A lot has changed at ATI since its formation in 1985. Long gone are the days when a complex graphics chip had 10,000 transistors and 3D rendering was a thing of science fiction. No longer can ATI release a product when it sees fit or lavish in the quality of their 2D features. No, the world of consumer graphics cards has become a constantly changing and adopting field of electronics, making it a very fast paced and dog-eat-dog world.
Due to this, any video card company must adapt to the changing times. In many instances unsuccessful, we have seen the fall of great companies that are the foundation of today's technology. Unlike these companies, however, ATI has continued to thrive, at least from a business standpoint. In addition to their adaptation to the changing landscape of the consumer graphics market, ATI has adapted to changes in a vast range of computing fields, from set-top boxes to home entertainment, making it one of the largest image companies in the world.
With all the success that ATI has encountered in the past, there have been recent downfalls. Products such as the Rage128 were plagued with not only delayed releases but poor drivers. "High end" products, such as the Rage Furry MAXX, found themselves paired up with much better performing products from the competitors as a result of these delays. This poor track record was enough to keep the power computer user away from ATI, but good relations ensured ATI's success in the OEM market.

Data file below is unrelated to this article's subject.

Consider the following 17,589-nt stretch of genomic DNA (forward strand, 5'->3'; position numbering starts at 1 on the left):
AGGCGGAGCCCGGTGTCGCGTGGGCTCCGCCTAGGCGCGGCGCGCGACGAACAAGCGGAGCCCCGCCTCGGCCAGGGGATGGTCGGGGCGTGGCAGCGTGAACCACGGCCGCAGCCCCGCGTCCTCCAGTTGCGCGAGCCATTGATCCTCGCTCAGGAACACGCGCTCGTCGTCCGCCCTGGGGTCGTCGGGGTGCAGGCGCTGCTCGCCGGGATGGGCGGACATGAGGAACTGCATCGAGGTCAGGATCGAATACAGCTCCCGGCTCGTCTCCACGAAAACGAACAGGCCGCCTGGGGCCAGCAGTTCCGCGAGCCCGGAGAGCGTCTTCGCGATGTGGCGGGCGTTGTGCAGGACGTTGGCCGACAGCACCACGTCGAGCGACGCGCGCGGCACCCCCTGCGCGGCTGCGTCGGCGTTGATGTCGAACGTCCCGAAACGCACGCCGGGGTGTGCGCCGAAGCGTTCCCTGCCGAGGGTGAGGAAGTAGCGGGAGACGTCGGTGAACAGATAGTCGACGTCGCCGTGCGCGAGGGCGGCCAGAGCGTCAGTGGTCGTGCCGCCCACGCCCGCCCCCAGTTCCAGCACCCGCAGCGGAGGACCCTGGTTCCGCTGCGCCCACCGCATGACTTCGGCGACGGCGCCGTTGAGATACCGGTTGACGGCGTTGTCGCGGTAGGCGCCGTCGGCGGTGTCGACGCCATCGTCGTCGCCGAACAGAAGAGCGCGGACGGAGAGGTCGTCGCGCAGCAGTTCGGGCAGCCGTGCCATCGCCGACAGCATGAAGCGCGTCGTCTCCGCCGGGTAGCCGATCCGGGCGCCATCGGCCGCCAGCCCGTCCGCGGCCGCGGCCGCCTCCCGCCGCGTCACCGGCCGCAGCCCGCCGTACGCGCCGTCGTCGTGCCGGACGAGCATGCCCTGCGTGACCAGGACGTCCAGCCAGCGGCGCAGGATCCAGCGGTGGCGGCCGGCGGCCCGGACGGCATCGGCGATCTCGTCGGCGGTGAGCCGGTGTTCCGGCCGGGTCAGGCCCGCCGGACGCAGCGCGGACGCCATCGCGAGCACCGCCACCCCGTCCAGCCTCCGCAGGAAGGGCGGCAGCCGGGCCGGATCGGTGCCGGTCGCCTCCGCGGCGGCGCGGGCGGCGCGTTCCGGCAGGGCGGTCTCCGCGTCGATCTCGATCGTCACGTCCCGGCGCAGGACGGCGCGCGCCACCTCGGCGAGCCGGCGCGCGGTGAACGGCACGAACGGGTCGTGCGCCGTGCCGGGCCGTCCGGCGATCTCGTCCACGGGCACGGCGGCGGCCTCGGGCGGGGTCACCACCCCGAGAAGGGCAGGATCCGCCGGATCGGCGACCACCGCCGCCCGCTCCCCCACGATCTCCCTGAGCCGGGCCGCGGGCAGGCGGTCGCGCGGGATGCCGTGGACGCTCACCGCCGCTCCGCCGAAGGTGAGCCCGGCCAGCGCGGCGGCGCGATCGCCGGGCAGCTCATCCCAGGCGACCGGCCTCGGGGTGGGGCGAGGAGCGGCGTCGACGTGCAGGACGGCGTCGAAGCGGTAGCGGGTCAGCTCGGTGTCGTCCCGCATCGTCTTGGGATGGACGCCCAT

The poor driver support and delayed products marked a dramatic change from ATI's initial reputation. Changing from a consumer target to an OEM pleaser was exactly the opposite of what ATI needed to do in order to stay afloat in the competitive field of consumer graphics. Just as the doctor ordered, times seem to be changing for ATI again, this time for the better.
ATI's new approach to the 3D graphics card market was initially displayed with the Rage6C core. The announcement of this core in April at WINHEC was customary of the typical ATI announcement with many promises made. Once again as a product of ATI's poor track record, people assumed that a card based on the Rage6C would be at least 3 or 4 months delayed from the expected release date of August, emerging well in the turf of NVIDIA's upcoming NV20. However, with cards shipping to retail locations by the time you read this and ATI preaching a 6 month new product cycle, even John Carmack is talking about ATI's Radeon card; and when Carmack is talking, the whole industry is talking.